Role of 3′-phosphoinositides in oncogenic KRAS-induced modulation of shape and motility of airway epithelial cells
ABSTRACT The authors' previous study demonstrated that oncogenic KRAS modulates the shape and motility of airway epithelial cells. To explore detailed mechanism mediating these events, the possible involvement of phosphatidylinositides (PIP) was investigated. The intracellular localization of PIP was visualized with a pleckstrin homology domain-enhanced green fluorescent protein (EGFP) construct. PIP accumulated at the leading edges of polarizing epithelial cells, while they co-localized with cortical actin at cell-cell contacts, suggesting that PIP play important roles in the cytoskeletal organization. Transduction of oncogenic KRAS induced multiple pseudopodia and disrupted cortical actin, enhancing motility. A mitogen activated protein kinase kinase (MEK) inhibitor reduced the accumulation of PIP at membranes and development of pseudopodia, and restored stable cortical actin, reducing the motility. A phosphoinositide 3-kinase (PI3K) inhibitor also reduced accumulation of PIP at membranes, formation of pseudopodia and motility, but its effect on cortical actin was indistinct. The KRAS V12/S35 mutant, activating only the MEK pathway, induced multiple pseudopodia and disrupted the cortical actin. The KRAS V12/C40 mutant, activating only the PI3K pathway, also induced pseudopodia, but its effect on cortical actin was obscure. Taken together, oncogenic KRAS could cause the accumulation of PIP via the PI3K and MEK pathways and modulate the cell shape and migration.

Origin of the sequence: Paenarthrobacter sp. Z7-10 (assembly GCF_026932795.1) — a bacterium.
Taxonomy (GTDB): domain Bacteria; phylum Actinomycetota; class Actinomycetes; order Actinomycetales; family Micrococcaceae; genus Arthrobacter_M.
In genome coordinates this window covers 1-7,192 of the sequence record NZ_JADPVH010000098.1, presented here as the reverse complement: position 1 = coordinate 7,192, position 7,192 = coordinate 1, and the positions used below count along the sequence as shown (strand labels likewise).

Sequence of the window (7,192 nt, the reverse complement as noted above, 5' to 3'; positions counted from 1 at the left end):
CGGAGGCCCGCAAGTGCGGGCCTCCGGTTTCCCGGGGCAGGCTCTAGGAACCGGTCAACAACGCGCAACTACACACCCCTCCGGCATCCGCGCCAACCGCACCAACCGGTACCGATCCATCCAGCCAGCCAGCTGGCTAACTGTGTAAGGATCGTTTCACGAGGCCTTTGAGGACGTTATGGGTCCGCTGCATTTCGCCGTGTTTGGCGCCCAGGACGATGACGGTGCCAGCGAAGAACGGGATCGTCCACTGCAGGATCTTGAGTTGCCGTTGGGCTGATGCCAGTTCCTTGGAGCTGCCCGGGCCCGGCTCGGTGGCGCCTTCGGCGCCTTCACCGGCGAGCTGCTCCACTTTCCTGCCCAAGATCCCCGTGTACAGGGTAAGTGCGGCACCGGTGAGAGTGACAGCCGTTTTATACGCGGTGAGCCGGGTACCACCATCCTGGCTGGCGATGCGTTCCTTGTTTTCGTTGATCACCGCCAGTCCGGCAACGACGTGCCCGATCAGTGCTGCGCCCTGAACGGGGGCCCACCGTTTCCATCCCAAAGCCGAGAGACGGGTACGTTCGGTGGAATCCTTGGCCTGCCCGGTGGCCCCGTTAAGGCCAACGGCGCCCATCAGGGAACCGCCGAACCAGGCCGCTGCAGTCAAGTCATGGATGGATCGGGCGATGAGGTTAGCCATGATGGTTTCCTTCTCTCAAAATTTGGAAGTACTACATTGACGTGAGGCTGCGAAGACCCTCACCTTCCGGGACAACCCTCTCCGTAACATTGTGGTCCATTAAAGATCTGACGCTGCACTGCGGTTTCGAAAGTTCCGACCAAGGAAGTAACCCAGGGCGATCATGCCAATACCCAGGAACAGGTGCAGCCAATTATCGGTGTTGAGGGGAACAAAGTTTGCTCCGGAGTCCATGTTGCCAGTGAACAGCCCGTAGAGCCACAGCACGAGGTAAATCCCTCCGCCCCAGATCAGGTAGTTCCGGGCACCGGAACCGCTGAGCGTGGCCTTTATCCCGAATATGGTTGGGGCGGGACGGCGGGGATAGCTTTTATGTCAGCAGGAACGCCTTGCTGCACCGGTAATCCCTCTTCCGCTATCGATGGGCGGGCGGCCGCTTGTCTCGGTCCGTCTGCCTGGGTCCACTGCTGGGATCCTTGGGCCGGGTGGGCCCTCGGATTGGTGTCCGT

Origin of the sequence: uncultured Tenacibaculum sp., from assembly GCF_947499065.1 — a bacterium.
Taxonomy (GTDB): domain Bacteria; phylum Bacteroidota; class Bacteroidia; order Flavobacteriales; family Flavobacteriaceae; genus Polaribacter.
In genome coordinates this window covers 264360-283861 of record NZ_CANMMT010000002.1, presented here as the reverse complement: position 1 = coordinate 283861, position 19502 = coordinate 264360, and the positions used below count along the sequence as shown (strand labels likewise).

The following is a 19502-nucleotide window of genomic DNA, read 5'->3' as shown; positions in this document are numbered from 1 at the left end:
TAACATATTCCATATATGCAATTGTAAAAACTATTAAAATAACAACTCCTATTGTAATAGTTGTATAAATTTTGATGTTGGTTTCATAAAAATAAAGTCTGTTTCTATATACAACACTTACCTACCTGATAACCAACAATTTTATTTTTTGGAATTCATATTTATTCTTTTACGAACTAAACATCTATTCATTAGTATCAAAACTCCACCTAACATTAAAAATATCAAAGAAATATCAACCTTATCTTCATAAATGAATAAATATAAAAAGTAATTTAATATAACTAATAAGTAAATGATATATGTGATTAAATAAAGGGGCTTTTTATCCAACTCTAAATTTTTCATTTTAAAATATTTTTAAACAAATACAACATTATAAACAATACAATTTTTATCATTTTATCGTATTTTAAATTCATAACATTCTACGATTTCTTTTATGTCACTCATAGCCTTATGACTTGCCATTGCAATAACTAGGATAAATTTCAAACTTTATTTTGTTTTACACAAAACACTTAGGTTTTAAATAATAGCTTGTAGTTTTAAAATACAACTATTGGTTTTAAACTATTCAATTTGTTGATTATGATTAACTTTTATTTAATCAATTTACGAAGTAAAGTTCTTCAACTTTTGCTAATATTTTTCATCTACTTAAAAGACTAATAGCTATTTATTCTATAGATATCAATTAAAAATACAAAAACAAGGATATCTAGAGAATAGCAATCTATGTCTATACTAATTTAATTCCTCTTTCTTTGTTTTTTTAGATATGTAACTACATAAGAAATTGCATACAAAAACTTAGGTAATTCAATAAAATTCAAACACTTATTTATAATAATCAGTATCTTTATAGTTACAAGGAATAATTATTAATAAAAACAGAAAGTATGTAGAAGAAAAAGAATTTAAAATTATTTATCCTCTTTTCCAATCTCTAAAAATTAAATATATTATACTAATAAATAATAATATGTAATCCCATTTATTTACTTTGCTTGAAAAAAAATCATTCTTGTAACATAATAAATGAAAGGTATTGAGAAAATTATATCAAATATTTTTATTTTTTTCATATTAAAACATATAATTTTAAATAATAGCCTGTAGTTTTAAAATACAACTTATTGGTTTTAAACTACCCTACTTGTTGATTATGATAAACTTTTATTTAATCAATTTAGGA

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ABSTRACT: Small non-protein coding RNAs that regulate messenger RNA levels, namely microRNAs (miRNAs), have been implicated in the pathogenesis of various diseases. The purpose of the present study was to identify essential miRNAs involved in lung carcinogenesis. Previous studies demonstrated that an investigation into the downstream targets of oncogenic KRAS could be used as a strategy to elucidate the molecular mechanisms involved in lung cancer; therefore, we examined the expression profiles of mRNAs modulated by oncogenic KRAS in the present study. We focused on miR-31 from the miRNAs that were differentially expressed, and evaluated its potential role in the development of lung cancer. miR-31 was upregulated not only by oncogenic KRAS, but also by oncogenic EGFR. The expression of miR-31 was markedly attenuated in some lung cancer cell lines by deleting its host gene locus. The restoration of miR-31 in lung cancer cell lines that lost its expression attenuated their growth activities. The knockdown of miR-31 expression in lung cancer cell lines retaining its expression enhanced anchorage-independent growth activity. These results suggest that miR-31 may be a suppressor that regulates an essential oncogenic pathway, the loss of which may promote lung carcinogenesis.Oncology Reports 07/2014; 32(4). DOI:10.3892/or.2014.3339 · 2.19 Impact Factor